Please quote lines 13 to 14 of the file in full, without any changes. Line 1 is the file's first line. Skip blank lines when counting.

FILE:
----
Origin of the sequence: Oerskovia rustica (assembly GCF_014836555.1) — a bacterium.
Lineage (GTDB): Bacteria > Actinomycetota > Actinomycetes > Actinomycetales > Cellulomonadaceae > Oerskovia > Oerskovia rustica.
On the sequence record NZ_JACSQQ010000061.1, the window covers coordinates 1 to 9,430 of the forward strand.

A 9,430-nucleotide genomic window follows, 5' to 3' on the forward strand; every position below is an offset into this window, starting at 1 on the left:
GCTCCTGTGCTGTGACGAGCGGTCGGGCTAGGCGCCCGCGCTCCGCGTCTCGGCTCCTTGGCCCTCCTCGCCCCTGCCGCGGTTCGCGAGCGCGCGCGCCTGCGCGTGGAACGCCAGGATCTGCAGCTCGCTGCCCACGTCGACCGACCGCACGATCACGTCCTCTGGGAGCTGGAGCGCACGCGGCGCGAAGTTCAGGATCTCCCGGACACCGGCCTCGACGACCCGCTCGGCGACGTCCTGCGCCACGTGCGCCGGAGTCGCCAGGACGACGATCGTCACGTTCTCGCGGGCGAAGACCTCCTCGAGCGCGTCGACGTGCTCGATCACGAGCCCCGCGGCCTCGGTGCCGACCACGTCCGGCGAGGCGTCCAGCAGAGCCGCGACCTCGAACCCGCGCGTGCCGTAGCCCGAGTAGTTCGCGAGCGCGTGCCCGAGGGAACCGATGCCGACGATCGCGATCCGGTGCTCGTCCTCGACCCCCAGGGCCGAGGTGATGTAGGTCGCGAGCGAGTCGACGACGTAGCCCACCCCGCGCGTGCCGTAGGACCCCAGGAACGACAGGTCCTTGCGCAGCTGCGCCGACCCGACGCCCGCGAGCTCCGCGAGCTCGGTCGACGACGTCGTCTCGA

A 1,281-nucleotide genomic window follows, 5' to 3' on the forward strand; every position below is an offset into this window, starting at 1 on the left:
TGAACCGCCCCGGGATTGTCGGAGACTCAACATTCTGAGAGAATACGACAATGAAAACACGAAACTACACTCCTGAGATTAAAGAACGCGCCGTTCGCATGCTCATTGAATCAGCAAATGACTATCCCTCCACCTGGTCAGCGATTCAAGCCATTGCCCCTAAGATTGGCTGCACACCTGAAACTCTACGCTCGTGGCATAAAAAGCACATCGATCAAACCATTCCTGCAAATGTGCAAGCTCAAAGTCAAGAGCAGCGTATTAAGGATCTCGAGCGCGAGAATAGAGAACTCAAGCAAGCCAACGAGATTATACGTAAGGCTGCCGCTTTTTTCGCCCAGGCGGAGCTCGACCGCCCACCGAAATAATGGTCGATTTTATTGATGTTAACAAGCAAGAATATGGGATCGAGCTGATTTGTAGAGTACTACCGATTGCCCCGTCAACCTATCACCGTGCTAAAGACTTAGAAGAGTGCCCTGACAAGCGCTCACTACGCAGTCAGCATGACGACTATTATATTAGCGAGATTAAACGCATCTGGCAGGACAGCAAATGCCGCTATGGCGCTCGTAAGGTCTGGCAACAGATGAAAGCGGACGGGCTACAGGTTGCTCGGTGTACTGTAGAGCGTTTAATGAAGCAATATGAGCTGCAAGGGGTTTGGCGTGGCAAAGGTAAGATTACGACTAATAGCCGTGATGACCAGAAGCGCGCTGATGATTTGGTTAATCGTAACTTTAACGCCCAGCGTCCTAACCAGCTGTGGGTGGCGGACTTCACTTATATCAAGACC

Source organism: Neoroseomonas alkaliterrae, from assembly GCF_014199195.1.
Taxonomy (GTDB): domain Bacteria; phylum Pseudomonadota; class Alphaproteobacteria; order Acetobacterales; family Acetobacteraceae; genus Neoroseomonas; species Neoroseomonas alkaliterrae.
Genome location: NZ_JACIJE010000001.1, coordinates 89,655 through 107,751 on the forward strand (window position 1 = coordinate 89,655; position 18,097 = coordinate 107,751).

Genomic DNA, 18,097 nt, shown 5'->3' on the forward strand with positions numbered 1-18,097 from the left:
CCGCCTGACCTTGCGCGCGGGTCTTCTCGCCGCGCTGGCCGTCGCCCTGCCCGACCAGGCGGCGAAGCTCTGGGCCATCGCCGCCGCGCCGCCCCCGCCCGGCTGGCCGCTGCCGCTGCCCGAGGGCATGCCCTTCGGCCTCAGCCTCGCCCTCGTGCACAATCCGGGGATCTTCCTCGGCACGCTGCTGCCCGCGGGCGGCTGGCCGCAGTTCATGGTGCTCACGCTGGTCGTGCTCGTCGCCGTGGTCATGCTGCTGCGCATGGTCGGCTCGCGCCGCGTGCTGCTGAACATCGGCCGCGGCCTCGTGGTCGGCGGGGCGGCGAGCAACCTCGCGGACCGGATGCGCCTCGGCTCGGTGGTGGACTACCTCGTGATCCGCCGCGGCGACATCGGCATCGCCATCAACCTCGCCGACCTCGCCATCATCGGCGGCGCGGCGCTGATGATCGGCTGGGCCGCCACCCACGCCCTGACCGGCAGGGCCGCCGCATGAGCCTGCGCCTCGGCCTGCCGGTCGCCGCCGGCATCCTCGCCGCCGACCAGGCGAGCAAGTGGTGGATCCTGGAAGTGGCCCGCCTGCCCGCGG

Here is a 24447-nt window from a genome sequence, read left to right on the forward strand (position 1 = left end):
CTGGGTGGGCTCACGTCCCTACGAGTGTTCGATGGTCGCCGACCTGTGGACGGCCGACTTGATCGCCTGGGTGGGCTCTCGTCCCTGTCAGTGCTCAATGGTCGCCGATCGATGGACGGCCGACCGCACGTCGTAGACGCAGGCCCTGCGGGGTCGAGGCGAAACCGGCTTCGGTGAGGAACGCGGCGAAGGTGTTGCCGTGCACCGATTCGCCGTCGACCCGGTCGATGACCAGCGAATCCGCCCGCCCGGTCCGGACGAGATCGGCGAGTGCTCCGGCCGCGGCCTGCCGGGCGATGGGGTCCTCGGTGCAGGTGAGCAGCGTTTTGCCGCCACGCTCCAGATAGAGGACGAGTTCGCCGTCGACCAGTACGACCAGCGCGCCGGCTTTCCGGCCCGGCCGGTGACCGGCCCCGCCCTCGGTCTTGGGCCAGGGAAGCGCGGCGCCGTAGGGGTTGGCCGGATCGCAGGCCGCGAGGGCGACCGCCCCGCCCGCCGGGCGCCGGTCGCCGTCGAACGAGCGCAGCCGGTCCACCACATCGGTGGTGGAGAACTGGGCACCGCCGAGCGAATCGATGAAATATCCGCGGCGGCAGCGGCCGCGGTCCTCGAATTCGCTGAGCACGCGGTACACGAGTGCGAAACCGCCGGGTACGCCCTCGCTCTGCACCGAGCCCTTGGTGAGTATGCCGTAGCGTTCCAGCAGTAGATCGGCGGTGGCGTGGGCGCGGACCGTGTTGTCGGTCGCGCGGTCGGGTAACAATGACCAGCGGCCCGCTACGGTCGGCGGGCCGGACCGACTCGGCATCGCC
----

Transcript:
Here is a 24447-nt window from a genome sequence, read left to right on the forward strand (position 1 = left end):
CTGGGTGGGCTCACGTCCCTACGAGTGTTCGATGGTCGCCGACCTGTGGACGGCCGACTTGATCGCCTGGGTGGGCTCTCGTCCCTGTCAGTGCTCAATGGTCGCCGATCGATGGACGGCCGACCGCACGTCGTAGACGCAGGCCCTGCGGGGTCGAGGCGAAACCGGCTTCGGTGAGGAACGCGGCGAAGGTGTTGCCGTGCACCGATTCGCCGTCGACCCGGTCGATGACCAGCGAATCCGCCCGCCCGGTCCGGACGAGATCGGCGAGTGCTCCGGCCGCGGCCTGCCGGGCGATGGGGTCCTCGGTGCAGGTGAGCAGCGTTTTGCCGCCACGCTCCAGATAGAGGACGAGTTCGCCGTCGACCAGTACGACCAGCGCGCCGGCTTTCCGGCCCGGCCGGTGACCGGCCCCGCCCTCGGTCTTGGGCCAGGGAAGCGCGGCGCCGTAGGGGTTGGCCGGATCGCAGGCCGCGAGGGCGACCGCCCCGCCCGCCGGGCGCCGGTCGCCGTCGAACGAGCGCAGCCGGTCCACCACATCGGTGGTGGAGAACTGGGCACCGCCGAGCGAATCGATGAAATATCCGCGGCGGCAGCGGCCGCGGTCCTCGAATTCGCTGAGCACGCGGTACACGAGTGCGAAACCGCCGGGTACGCCCTCGCTCTGCACCGAGCCCTTGGTGAGTATGCCGTAGCGTTCCAGCAGTAGATCGGCGGTGGCGTGGGCGCGGACCGTGTTGTCGGTCGCGCGGTCGGGTAACAATGACCAGCGGCCCGCTACGGTCGGCGGGCCGGACCGACTCGGCATCGCC